Have you ever wanted to have functions or templates that’d really help with not repeating similar configuration blocks with super minor differences in your Apache Web Server config files ? The best use case is when your machine (single IP Address) is serving multiple domains. For this you must have multiple virtual hosts sections (
VirtualHost) but with literally minor differences in the domain (
ServerName) and the path to serve files (
mod_macro to the rescue! This module provides the ability to put macros within your
httpd configuration files containing portions that you want to repeat with minor variations. The defined macros may accept a few arguments (variables) for a little dynamicity of the templates defined within.
Note: Before using the module, you’ll need to enable it first.
Let’s quickly review the syntax of
Use directives that are used to define a macro and use one, respectively.
# Define a macro <Macro name [par1 .. parN]> ... Code to be repeated ... </Macro> # Use a macro Use name [value1 ... valueN]
Macro directive accepts a name and a bunch of parameters. It is highly recommended that the parameters specified for
Macro are prefixed with
@ characters to avoid any kind of confusion. On the other hand, the
Use directive sort of invokes the macro replacing itself with the expanded versions of config snippets defined within the macro. With
Use, we must pass the macro name and arguments for each macro parameter.
Let’s quickly hop on to the usage. Imagine you had multiple websites/apps being served off the same server.
<Macro VHost $app $domain> <VirtualHost *:80> ServerName $domain ServerAlias www.$domain DocumentRoot /home/public/$app <Directory /home/public/$app> Require all granted </Directory> ErrorLog /var/logs/httpd/$app.error.log CustomLog /var/logd/httpd/$app.access.log combined </VirtualHost> </Macro> Use VHost app1 site1.com Use VHost app2 site2.com Use VHost app3 site3.com UndefMacro VHost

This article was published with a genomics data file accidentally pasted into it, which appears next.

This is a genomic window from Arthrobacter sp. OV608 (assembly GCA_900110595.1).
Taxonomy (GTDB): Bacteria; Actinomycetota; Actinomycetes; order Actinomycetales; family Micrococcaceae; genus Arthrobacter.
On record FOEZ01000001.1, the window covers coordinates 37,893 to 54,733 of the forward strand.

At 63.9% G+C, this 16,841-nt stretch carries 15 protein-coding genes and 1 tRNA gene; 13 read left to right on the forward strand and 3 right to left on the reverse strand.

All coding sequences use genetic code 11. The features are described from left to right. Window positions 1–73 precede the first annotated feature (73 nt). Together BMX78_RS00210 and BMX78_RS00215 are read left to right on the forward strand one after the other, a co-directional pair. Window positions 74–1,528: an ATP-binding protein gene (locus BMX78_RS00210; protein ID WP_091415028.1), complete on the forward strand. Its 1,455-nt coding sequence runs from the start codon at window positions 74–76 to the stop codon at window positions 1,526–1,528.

We define a macro called
VHost that accepts two arguments –
$domain. When its time to use it, we make use of the
Use directive thrice and pass the macro name along with the appropriate arguments. During each server startup, the
Use invocations are expanded into full virtual host configurations as defined by the macro. Hence we’ll end up having three
<VirtualHost> sections on server startup. You can test/debug that as well.
This allows us to dynamically configure and create multiple virtual hosts that are mostly common in terms of configuration except few differences in the server names, document roots, directories, etc. that can be dynamically set. So if you ever find yourself repeating similar virtual host blocks multiple times, you now know how to use macros or templates to reduce your configuration code.
It is kind of recommended to unset or undefine the macro definitions after the usage via the
UndefMacro directive. That’s what we’ve done in the last line of the code block above. As long as your configuration is short, sweet and clean and you know what you’r doing, its probably fine to skip it.
BTW, macros can be used for all sorts of configuration directives and blocks, not just virtual hosts.
Tip: For better organisation you may want to put your macros in separate files and then include inside the main config file (